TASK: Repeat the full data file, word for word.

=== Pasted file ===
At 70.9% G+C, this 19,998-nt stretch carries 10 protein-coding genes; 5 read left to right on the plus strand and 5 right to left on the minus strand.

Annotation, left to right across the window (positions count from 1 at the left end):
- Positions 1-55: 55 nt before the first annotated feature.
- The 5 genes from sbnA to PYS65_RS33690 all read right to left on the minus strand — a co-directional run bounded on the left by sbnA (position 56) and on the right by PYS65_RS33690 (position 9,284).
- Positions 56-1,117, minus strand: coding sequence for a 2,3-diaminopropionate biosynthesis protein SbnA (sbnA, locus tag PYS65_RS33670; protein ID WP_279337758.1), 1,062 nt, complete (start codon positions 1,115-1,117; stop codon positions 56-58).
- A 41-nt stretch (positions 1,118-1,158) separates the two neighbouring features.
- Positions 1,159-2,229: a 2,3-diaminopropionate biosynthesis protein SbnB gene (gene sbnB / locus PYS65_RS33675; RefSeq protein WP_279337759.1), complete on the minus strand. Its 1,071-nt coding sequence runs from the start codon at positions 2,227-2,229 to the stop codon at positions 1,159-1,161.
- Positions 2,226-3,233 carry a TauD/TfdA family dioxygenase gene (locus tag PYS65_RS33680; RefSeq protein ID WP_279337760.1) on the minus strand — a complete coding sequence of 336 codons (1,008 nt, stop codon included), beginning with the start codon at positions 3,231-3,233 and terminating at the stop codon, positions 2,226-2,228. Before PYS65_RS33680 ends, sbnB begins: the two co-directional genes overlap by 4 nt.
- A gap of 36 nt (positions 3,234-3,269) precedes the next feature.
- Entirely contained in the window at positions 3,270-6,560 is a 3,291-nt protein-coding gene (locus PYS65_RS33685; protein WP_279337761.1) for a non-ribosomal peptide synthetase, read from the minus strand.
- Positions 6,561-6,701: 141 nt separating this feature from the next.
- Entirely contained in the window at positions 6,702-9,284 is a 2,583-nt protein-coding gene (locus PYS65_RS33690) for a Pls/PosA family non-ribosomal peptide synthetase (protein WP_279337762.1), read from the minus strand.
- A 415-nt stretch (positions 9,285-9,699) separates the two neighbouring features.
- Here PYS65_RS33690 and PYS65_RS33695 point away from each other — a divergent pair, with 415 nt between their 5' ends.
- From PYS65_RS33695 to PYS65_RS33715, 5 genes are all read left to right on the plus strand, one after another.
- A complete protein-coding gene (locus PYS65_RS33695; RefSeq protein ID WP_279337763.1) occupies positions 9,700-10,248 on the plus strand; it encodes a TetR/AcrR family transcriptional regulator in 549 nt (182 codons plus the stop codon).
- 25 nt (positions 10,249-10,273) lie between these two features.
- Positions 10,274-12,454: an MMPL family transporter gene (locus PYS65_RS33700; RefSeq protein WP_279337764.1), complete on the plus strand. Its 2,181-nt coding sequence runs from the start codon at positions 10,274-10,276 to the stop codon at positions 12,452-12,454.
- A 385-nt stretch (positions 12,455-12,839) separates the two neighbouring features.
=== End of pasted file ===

At 70.9% G+C, this 19,998-nt stretch carries 10 protein-coding genes; 5 read left to right on the plus strand and 5 right to left on the minus strand.

Annotation, left to right across the window (positions count from 1 at the left end):
- Positions 1-55: 55 nt before the first annotated feature.
- The 5 genes from sbnA to PYS65_RS33690 all read right to left on the minus strand — a co-directional run bounded on the left by sbnA (position 56) and on the right by PYS65_RS33690 (position 9,284).
- Positions 56-1,117, minus strand: coding sequence for a 2,3-diaminopropionate biosynthesis protein SbnA (sbnA, locus tag PYS65_RS33670; protein ID WP_279337758.1), 1,062 nt, complete (start codon positions 1,115-1,117; stop codon positions 56-58).
- A 41-nt stretch (positions 1,118-1,158) separates the two neighbouring features.
- Positions 1,159-2,229: a 2,3-diaminopropionate biosynthesis protein SbnB gene (gene sbnB / locus PYS65_RS33675; RefSeq protein WP_279337759.1), complete on the minus strand. Its 1,071-nt coding sequence runs from the start codon at positions 2,227-2,229 to the stop codon at positions 1,159-1,161.
- Positions 2,226-3,233 carry a TauD/TfdA family dioxygenase gene (locus tag PYS65_RS33680; RefSeq protein ID WP_279337760.1) on the minus strand — a complete coding sequence of 336 codons (1,008 nt, stop codon included), beginning with the start codon at positions 3,231-3,233 and terminating at the stop codon, positions 2,226-2,228. Before PYS65_RS33680 ends, sbnB begins: the two co-directional genes overlap by 4 nt.
- A gap of 36 nt (positions 3,234-3,269) precedes the next feature.
- Entirely contained in the window at positions 3,270-6,560 is a 3,291-nt protein-coding gene (locus PYS65_RS33685; protein WP_279337761.1) for a non-ribosomal peptide synthetase, read from the minus strand.
- Positions 6,561-6,701: 141 nt separating this feature from the next.
- Entirely contained in the window at positions 6,702-9,284 is a 2,583-nt protein-coding gene (locus PYS65_RS33690) for a Pls/PosA family non-ribosomal peptide synthetase (protein WP_279337762.1), read from the minus strand.
- A 415-nt stretch (positions 9,285-9,699) separates the two neighbouring features.
- Here PYS65_RS33690 and PYS65_RS33695 point away from each other — a divergent pair, with 415 nt between their 5' ends.
- From PYS65_RS33695 to PYS65_RS33715, 5 genes are all read left to right on the plus strand, one after another.
- A complete protein-coding gene (locus PYS65_RS33695; RefSeq protein ID WP_279337763.1) occupies positions 9,700-10,248 on the plus strand; it encodes a TetR/AcrR family transcriptional regulator in 549 nt (182 codons plus the stop codon).
- 25 nt (positions 10,249-10,273) lie between these two features.
- Positions 10,274-12,454: an MMPL family transporter gene (locus PYS65_RS33700; RefSeq protein WP_279337764.1), complete on the plus strand. Its 2,181-nt coding sequence runs from the start codon at positions 10,274-10,276 to the stop codon at positions 12,452-12,454.
- A 385-nt stretch (positions 12,455-12,839) separates the two neighbouring features.